We recently discovered that over the past decade, Star Tribune movie critic Colin Covert has written some film reviews using the same unique language of writers for other publications, without attribution.
Covert, a staff writer at the Star Tribune for more than 30 years, has resigned.
This matter came to editors’ attention in a recent email from a reader that said Covert in his 2009 review of the movie “Nine” had used a unique phrase from the late New Yorker film critic Pauline Kael. Editors confirmed the phrase -- “self-glorifying masochistic mush” -- was used by Kael in 1974.
After additional research, editors identified other phrases in Covert’s “Nine” review that are identical to phrases in other reviews written by Kael, including “archaic big-musical circus,” “comic-strip craziness” and “stardust is slightly irritating.” Further examination of some of Covert’s work identified eight other reviews that contained unique phrases used previously by writers for the New York Times, Paste Magazine, vulture.com, the Wall Street Journal, IndieWire and Hollywood Reporter.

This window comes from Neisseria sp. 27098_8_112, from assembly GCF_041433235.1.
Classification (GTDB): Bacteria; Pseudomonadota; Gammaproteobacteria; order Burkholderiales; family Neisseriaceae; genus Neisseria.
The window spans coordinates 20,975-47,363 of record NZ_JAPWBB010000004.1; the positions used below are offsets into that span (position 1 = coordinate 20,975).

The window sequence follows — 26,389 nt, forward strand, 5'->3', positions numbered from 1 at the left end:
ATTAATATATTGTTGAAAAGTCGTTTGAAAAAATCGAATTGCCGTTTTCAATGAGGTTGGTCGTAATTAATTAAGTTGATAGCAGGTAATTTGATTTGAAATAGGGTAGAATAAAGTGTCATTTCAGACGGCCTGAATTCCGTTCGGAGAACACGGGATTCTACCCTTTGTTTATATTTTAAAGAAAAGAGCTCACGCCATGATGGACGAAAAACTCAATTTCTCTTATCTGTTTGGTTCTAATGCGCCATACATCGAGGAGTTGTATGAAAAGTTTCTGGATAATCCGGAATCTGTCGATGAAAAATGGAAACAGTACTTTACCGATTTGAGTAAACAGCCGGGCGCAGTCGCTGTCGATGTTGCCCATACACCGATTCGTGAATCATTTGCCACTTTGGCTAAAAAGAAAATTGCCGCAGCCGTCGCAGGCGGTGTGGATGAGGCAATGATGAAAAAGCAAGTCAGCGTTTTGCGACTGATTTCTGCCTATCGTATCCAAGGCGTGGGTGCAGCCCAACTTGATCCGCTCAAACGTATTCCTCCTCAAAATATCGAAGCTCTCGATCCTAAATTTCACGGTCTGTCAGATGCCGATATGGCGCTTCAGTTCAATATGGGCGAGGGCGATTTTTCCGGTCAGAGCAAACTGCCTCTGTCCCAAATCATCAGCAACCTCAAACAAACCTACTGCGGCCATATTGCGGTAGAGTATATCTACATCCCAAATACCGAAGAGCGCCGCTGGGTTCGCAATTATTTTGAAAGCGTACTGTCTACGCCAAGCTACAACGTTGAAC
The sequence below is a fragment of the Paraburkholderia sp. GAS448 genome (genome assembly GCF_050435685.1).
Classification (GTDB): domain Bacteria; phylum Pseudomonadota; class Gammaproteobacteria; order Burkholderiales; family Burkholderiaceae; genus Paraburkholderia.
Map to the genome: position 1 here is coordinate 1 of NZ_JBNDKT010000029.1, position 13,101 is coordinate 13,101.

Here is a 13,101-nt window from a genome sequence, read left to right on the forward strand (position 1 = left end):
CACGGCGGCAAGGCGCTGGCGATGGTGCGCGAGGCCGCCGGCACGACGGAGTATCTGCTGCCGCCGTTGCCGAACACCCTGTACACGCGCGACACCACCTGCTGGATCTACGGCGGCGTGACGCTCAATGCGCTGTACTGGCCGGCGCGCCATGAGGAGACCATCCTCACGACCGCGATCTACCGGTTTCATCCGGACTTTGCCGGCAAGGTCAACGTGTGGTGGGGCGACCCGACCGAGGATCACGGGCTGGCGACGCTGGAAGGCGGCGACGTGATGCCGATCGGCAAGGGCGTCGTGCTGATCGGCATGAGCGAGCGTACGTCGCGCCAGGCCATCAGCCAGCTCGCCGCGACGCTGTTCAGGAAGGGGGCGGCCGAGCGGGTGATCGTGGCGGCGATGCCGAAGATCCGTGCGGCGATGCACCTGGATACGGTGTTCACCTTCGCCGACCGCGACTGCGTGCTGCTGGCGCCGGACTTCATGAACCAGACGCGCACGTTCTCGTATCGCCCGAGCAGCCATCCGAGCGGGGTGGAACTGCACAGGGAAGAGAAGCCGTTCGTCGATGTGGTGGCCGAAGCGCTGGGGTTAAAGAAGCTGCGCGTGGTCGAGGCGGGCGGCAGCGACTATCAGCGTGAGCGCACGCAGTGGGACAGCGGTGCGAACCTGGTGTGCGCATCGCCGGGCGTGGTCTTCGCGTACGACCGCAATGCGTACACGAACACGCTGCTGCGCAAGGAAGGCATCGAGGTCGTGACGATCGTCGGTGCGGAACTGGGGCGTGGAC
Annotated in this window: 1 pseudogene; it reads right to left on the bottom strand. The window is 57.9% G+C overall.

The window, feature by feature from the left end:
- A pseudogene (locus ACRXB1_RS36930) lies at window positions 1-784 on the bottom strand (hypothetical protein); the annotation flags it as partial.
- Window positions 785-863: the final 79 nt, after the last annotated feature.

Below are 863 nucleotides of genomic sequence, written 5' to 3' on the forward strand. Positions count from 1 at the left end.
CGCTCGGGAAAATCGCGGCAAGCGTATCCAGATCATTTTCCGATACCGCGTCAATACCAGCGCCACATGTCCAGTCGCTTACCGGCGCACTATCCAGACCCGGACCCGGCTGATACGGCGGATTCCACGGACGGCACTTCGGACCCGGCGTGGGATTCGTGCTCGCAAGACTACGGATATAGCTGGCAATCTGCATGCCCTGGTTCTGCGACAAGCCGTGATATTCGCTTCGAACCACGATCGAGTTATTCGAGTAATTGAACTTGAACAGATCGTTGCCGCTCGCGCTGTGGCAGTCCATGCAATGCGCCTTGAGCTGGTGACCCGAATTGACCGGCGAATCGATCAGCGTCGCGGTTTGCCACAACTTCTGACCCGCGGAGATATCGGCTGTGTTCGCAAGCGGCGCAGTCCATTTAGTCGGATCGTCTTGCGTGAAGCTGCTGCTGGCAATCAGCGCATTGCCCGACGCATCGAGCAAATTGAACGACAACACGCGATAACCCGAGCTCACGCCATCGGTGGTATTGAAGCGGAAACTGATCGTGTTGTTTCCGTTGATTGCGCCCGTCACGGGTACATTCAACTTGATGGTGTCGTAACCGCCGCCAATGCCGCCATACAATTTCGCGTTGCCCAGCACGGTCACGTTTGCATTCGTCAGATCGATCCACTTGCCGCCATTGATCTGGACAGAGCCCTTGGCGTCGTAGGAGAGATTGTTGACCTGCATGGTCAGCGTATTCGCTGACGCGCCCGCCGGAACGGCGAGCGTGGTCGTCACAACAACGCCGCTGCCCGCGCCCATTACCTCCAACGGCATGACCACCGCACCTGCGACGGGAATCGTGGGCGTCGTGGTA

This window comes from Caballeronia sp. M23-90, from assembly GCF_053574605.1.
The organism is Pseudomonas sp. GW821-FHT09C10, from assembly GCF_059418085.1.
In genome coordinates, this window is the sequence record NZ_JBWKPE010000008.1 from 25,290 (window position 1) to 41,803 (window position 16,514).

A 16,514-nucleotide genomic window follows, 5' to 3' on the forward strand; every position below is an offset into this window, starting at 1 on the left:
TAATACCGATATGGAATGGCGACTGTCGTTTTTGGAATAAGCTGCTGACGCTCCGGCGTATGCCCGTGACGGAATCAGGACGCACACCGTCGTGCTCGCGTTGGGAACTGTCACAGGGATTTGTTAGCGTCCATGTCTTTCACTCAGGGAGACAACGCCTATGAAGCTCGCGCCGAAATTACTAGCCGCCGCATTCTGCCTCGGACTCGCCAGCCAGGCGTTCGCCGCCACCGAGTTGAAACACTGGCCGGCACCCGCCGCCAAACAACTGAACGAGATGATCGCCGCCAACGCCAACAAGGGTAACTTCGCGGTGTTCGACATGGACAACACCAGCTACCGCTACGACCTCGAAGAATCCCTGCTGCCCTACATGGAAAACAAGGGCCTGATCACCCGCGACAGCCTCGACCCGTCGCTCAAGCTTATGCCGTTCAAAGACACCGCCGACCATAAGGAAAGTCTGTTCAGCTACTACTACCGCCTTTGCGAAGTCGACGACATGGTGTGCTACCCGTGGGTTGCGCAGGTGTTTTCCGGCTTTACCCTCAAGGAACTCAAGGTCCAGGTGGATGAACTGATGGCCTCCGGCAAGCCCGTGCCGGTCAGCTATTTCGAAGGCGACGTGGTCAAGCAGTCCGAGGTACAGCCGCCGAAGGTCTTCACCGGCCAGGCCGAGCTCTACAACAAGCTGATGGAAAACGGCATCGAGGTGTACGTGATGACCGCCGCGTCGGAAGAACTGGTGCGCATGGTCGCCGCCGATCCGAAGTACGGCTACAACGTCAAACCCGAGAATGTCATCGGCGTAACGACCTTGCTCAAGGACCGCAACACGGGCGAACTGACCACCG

The reviews by Covert in question span many years, but one was published as recently as November 1. In that review, of the film “Can You Ever Forgive Me?”, Covert wrote: “There’s breathtaking craft and control in her performance, but not once do you sense the tools at work.” A year earlier, in a Nov. 27, 2017, review of “Call Me by Your Name,” Jon Frosch wrote in the Hollywood Reporter: “There’s breathtaking craft and control in the performance, but not once do you sense the tools at work.”
The Star Tribune is alerting wire services and syndicates that use Covert’s reviews and asking that they provide this information to editors of news organizations that may have re-published them. We also are removing all of Covert’s work from StarTribune.com.
In his long career at the Star Tribune, Covert has made many contributions to our cultural coverage. But this pattern of using distinct phrasing from other authors without attribution is a form of plagiarism and is a violation of our journalistic standards and ethics and those of our industry.
Covert offered this statement to his readers: “I’m sorry to say that through too many mistakes over the last 30 years I have compromised the Star Tribune’s meticulous reputation for integrity. The paper has given me the opportunity to craft a wonderful, important career and through its benefits safeguarded me through three serious health crises. It is no exaggeration to say that I am grateful from the bottom of my heart. When blunders occur it is proper to admit them, correct them and move on.”
We also apologize to our readers, and to the writers and publications from which the material was taken.